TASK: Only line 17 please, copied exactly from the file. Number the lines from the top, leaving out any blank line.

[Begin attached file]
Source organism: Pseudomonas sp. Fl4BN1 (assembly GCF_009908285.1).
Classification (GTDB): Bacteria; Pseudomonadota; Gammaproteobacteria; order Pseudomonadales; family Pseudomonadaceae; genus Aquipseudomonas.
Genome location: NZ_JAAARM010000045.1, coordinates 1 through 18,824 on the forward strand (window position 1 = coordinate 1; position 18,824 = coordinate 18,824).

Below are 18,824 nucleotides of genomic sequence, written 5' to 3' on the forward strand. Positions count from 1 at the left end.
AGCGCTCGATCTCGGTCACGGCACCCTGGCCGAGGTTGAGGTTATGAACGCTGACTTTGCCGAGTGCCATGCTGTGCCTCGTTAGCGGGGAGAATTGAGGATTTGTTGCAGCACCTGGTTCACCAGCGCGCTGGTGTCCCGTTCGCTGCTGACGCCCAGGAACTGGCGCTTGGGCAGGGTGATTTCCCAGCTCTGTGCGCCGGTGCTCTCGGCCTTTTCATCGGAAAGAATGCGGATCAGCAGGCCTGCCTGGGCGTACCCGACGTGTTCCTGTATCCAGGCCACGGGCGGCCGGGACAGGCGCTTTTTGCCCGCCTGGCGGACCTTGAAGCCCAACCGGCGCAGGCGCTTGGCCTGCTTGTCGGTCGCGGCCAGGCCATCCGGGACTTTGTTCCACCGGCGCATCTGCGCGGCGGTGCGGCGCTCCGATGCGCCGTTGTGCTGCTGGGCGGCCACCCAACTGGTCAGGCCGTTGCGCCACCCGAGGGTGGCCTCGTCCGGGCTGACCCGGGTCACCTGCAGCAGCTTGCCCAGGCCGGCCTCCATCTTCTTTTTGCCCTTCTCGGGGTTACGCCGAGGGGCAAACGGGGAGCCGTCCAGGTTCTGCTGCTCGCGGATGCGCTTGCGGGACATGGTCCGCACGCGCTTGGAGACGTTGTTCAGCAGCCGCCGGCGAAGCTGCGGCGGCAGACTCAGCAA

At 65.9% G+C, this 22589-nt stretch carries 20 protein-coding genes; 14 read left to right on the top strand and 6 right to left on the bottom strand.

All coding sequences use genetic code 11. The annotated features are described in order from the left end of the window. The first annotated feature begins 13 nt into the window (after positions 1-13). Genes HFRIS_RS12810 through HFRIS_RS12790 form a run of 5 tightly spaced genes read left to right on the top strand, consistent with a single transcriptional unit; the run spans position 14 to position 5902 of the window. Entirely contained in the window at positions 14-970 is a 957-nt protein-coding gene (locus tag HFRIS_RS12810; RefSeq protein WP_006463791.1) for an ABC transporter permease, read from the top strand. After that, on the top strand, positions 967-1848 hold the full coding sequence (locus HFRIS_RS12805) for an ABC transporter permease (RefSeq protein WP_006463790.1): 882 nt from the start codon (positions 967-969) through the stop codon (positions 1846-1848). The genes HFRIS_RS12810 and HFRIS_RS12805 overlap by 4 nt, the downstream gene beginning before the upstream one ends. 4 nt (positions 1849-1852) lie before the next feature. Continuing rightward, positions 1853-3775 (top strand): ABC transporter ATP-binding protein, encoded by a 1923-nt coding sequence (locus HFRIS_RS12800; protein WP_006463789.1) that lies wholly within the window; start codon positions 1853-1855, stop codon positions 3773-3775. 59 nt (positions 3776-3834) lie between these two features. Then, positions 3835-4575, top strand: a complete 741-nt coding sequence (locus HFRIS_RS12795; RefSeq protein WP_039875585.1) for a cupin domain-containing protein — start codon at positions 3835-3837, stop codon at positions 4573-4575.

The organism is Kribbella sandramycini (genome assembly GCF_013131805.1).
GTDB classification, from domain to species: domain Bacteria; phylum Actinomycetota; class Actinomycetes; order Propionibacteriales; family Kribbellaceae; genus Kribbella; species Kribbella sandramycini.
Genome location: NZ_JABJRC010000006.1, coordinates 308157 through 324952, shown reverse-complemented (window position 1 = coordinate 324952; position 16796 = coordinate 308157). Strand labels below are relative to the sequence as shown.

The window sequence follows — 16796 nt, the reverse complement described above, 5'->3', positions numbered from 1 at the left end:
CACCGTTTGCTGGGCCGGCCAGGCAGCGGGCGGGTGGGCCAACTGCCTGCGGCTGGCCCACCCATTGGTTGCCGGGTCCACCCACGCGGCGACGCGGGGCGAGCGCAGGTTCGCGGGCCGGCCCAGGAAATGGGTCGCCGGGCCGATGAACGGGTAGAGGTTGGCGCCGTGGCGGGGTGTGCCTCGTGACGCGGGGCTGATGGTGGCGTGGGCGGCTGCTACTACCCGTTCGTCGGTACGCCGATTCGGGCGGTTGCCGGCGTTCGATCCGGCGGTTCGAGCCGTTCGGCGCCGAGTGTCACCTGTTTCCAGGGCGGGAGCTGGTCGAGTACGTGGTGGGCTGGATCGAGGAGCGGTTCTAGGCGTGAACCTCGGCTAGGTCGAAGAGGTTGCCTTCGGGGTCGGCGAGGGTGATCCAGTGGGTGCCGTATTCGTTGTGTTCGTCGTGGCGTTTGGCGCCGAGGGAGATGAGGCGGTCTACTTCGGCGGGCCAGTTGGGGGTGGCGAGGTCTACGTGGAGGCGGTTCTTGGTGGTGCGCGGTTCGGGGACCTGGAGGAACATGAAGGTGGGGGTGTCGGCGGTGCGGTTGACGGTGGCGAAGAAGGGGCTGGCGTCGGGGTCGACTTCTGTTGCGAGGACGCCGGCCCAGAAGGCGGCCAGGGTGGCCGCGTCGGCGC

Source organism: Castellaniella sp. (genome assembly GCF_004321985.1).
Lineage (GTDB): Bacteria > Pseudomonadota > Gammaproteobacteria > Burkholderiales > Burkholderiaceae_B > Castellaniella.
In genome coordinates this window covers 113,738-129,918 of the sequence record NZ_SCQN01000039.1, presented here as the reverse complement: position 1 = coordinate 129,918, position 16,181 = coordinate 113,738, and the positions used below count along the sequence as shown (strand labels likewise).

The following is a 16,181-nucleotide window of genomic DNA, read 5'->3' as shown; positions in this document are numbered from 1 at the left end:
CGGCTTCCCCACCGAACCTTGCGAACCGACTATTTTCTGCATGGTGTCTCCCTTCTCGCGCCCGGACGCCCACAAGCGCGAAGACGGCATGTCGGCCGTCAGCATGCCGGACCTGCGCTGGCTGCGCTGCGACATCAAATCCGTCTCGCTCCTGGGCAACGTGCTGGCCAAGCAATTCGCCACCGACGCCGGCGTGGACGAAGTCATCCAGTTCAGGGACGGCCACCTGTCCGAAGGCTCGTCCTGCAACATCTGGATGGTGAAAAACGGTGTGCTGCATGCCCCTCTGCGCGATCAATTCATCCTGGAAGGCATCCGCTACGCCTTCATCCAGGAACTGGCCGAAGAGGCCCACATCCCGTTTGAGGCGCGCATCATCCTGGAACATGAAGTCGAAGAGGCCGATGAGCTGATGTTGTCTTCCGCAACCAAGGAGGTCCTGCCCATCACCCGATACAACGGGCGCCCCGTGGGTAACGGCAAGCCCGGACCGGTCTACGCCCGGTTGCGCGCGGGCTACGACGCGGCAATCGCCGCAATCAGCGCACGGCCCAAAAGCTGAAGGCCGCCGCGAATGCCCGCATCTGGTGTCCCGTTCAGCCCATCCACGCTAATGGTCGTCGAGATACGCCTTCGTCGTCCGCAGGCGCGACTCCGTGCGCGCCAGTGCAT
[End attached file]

CGGCTTCCCCACCGAACCTTGCGAACCGACTATTTTCTGCATGGTGTCTCCCTTCTCGCGCCCGGACGCCCACAAGCGCGAAGACGGCATGTCGGCCGTCAGCATGCCGGACCTGCGCTGGCTGCGCTGCGACATCAAATCCGTCTCGCTCCTGGGCAACGTGCTGGCCAAGCAATTCGCCACCGACGCCGGCGTGGACGAAGTCATCCAGTTCAGGGACGGCCACCTGTCCGAAGGCTCGTCCTGCAACATCTGGATGGTGAAAAACGGTGTGCTGCATGCCCCTCTGCGCGATCAATTCATCCTGGAAGGCATCCGCTACGCCTTCATCCAGGAACTGGCCGAAGAGGCCCACATCCCGTTTGAGGCGCGCATCATCCTGGAACATGAAGTCGAAGAGGCCGATGAGCTGATGTTGTCTTCCGCAACCAAGGAGGTCCTGCCCATCACCCGATACAACGGGCGCCCCGTGGGTAACGGCAAGCCCGGACCGGTCTACGCCCGGTTGCGCGCGGGCTACGACGCGGCAATCGCCGCAATCAGCGCACGGCCCAAAAGCTGAAGGCCGCCGCGAATGCCCGCATCTGGTGTCCCGTTCAGCCCATCCACGCTAATGGTCGTCGAGATACGCCTTCGTCGTCCGCAGGCGCGACTCCGTGCGCGCCAGTGCAT